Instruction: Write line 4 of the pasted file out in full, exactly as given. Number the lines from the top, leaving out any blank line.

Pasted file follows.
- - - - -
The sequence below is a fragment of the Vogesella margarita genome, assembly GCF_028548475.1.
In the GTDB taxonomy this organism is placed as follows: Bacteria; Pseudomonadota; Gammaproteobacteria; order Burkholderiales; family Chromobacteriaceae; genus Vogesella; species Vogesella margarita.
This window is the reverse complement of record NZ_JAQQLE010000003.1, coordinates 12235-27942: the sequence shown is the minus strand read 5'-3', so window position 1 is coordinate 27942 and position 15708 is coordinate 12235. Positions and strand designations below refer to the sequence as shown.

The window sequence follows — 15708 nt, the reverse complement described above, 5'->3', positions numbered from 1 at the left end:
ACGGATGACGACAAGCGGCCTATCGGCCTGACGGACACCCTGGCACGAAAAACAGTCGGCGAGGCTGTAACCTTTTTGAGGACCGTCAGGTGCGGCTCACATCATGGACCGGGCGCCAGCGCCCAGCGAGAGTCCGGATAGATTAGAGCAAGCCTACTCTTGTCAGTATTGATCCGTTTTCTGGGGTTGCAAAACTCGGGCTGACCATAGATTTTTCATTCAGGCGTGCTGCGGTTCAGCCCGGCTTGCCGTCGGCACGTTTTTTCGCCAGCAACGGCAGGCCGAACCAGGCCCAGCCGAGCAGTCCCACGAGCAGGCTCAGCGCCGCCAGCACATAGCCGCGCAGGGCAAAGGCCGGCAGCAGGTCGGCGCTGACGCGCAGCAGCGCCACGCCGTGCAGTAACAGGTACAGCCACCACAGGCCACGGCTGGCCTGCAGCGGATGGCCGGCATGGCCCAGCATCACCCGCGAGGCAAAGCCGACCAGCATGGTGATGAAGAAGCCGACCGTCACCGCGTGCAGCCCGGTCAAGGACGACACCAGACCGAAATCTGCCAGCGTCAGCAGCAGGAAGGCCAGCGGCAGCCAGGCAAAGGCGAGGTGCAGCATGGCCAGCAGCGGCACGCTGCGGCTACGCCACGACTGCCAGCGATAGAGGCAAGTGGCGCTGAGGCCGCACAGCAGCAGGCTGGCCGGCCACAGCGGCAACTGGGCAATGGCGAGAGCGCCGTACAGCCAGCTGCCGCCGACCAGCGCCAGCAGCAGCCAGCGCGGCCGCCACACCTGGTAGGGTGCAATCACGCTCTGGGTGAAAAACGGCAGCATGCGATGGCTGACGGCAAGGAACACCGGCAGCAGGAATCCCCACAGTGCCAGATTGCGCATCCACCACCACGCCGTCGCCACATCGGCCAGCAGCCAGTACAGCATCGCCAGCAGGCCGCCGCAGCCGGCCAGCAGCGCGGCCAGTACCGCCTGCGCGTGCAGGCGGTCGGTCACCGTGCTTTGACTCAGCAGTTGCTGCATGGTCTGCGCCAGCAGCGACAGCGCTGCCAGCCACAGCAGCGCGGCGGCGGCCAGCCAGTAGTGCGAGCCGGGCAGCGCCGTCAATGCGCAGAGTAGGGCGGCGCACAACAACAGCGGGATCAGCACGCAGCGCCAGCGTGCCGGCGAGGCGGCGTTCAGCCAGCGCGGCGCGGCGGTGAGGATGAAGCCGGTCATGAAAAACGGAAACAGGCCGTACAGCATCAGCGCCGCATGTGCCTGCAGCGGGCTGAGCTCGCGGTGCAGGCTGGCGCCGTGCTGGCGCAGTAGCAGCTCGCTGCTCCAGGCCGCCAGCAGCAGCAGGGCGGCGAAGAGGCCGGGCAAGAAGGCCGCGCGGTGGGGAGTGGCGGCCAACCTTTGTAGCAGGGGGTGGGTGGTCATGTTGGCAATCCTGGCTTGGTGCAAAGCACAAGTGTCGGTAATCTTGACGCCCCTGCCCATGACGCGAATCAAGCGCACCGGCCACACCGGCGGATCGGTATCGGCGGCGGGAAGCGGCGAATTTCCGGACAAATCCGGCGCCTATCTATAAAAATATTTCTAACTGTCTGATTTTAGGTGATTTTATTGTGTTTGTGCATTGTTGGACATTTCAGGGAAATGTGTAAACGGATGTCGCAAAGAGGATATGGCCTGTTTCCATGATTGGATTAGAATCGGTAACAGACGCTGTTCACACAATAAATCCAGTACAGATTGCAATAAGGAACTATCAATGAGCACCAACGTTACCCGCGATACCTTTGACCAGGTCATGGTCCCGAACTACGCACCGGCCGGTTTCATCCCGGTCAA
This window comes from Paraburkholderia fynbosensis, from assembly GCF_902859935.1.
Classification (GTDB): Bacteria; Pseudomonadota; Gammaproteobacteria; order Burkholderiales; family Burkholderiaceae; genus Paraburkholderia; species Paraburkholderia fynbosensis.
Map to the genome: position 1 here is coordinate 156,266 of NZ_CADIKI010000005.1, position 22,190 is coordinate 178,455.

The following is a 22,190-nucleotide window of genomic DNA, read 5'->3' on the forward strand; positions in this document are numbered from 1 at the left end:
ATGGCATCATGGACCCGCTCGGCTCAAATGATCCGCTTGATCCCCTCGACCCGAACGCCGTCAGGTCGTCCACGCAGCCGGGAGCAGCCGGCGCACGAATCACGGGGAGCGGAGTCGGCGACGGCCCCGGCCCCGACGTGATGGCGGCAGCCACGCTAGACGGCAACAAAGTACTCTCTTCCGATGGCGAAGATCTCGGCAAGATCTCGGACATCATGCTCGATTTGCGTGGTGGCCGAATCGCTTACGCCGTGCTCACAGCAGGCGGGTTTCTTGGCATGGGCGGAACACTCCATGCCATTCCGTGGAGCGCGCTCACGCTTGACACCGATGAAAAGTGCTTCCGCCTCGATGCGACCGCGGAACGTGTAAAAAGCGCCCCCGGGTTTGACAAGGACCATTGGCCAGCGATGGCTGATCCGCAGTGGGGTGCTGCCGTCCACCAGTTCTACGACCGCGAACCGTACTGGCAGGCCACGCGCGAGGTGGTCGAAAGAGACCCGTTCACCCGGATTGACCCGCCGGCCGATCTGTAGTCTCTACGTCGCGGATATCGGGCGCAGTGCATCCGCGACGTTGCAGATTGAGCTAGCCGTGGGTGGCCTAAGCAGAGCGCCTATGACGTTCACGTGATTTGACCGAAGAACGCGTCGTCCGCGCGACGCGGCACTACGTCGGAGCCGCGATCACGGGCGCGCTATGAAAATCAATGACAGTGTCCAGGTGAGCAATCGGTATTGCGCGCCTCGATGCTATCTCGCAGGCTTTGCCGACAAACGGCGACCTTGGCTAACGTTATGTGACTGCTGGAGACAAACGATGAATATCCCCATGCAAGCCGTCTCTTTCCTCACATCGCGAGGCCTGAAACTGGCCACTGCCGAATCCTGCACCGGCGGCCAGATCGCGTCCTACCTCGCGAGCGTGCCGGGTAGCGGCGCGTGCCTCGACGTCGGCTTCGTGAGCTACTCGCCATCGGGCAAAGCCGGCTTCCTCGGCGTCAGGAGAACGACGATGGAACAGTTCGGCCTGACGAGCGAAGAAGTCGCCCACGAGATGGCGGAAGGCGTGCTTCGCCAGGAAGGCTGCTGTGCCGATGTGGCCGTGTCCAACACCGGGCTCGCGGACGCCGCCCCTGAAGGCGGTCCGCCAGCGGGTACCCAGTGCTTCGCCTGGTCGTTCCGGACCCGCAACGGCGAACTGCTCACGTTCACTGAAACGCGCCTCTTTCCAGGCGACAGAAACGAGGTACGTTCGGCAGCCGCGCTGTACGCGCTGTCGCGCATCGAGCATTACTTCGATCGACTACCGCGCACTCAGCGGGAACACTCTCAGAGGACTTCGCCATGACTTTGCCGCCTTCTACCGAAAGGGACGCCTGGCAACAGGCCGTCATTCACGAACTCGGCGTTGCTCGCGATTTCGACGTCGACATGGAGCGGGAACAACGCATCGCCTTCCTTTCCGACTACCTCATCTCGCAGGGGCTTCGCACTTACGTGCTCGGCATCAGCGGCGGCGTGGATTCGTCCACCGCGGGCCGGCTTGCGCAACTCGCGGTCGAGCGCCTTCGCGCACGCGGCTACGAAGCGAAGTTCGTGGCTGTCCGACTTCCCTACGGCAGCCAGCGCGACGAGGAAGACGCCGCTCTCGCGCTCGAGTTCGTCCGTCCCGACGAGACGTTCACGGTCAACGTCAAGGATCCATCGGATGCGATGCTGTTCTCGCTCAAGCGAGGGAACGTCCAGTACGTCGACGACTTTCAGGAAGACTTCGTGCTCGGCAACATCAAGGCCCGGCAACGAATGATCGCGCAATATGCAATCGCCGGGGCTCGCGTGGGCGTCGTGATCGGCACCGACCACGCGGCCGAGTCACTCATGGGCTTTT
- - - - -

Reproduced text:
The window sequence follows — 15708 nt, the reverse complement described above, 5'->3', positions numbered from 1 at the left end: